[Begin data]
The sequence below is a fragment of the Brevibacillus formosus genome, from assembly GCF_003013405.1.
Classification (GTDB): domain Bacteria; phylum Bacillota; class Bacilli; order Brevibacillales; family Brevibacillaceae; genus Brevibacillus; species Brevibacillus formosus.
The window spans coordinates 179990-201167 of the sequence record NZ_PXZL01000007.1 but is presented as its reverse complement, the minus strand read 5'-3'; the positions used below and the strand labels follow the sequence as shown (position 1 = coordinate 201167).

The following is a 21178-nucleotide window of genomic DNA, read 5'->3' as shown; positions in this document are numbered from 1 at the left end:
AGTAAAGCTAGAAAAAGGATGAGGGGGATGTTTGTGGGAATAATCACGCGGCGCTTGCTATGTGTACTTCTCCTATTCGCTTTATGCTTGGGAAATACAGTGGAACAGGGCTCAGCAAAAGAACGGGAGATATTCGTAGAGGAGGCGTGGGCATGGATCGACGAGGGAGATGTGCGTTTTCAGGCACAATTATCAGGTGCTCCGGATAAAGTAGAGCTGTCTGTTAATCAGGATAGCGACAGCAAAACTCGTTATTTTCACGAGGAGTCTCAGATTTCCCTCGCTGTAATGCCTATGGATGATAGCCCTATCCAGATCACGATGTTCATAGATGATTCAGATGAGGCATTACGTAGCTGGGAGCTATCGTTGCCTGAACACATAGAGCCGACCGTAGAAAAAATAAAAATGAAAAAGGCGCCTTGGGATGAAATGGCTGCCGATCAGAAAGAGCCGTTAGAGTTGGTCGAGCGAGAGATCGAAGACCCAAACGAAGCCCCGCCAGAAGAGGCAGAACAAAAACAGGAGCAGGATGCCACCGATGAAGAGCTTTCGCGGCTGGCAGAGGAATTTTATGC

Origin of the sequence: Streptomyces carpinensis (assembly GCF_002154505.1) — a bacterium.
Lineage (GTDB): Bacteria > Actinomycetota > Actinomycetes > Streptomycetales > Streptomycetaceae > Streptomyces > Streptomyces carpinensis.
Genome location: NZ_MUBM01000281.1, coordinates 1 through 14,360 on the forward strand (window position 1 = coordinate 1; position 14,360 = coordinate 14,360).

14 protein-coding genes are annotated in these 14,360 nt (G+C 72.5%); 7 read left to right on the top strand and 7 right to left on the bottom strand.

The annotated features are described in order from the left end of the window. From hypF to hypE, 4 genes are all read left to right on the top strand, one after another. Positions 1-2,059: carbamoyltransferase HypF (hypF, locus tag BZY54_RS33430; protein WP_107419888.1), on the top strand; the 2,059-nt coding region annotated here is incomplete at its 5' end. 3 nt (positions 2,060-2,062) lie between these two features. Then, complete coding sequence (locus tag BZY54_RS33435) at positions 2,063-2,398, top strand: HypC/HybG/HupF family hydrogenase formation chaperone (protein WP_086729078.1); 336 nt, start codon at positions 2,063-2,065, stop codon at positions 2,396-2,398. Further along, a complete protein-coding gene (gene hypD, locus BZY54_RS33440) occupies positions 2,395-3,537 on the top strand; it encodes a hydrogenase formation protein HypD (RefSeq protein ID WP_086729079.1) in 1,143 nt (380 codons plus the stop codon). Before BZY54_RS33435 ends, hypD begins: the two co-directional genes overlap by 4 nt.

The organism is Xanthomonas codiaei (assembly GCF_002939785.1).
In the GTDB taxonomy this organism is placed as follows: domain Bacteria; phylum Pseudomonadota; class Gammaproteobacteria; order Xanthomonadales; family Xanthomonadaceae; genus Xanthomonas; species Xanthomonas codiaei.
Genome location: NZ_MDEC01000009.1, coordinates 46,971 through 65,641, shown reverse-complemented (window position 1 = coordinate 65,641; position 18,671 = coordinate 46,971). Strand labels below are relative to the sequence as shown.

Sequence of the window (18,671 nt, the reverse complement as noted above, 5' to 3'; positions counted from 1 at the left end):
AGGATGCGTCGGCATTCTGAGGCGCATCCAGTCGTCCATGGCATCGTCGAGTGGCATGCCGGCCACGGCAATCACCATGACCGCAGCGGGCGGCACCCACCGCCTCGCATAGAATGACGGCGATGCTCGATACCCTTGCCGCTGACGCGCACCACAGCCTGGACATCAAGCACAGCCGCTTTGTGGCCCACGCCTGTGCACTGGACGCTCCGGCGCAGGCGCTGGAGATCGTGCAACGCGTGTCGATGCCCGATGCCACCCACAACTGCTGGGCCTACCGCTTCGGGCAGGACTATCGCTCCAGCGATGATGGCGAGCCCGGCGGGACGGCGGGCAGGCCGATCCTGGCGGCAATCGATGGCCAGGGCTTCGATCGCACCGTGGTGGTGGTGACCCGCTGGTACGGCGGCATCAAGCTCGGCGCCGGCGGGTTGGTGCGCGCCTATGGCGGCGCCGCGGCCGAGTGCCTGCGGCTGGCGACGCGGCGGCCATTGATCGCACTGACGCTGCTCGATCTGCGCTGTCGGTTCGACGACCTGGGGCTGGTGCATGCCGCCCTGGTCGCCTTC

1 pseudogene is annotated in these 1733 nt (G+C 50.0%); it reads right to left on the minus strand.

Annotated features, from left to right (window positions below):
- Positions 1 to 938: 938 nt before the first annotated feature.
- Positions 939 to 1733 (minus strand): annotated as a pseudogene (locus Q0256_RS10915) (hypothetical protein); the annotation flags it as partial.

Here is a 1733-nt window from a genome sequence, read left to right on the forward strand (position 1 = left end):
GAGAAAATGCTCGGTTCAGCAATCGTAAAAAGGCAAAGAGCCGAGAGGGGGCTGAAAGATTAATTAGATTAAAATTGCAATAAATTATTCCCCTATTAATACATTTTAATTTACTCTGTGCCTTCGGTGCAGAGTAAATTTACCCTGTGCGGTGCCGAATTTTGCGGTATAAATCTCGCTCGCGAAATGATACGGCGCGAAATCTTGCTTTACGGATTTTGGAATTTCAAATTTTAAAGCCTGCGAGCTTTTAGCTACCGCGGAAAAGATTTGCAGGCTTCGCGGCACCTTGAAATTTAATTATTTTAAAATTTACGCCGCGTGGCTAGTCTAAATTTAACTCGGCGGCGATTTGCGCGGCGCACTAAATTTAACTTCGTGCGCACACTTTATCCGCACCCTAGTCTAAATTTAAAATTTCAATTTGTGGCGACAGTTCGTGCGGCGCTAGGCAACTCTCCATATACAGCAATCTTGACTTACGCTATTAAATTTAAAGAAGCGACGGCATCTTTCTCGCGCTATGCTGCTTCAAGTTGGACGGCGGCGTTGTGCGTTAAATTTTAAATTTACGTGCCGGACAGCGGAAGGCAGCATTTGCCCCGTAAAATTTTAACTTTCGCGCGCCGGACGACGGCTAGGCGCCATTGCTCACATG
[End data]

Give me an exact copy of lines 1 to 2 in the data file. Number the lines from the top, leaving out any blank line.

The sequence below is a fragment of the Brevibacillus formosus genome, from assembly GCF_003013405.1.
Classification (GTDB): domain Bacteria; phylum Bacillota; class Bacilli; order Brevibacillales; family Brevibacillaceae; genus Brevibacillus; species Brevibacillus formosus.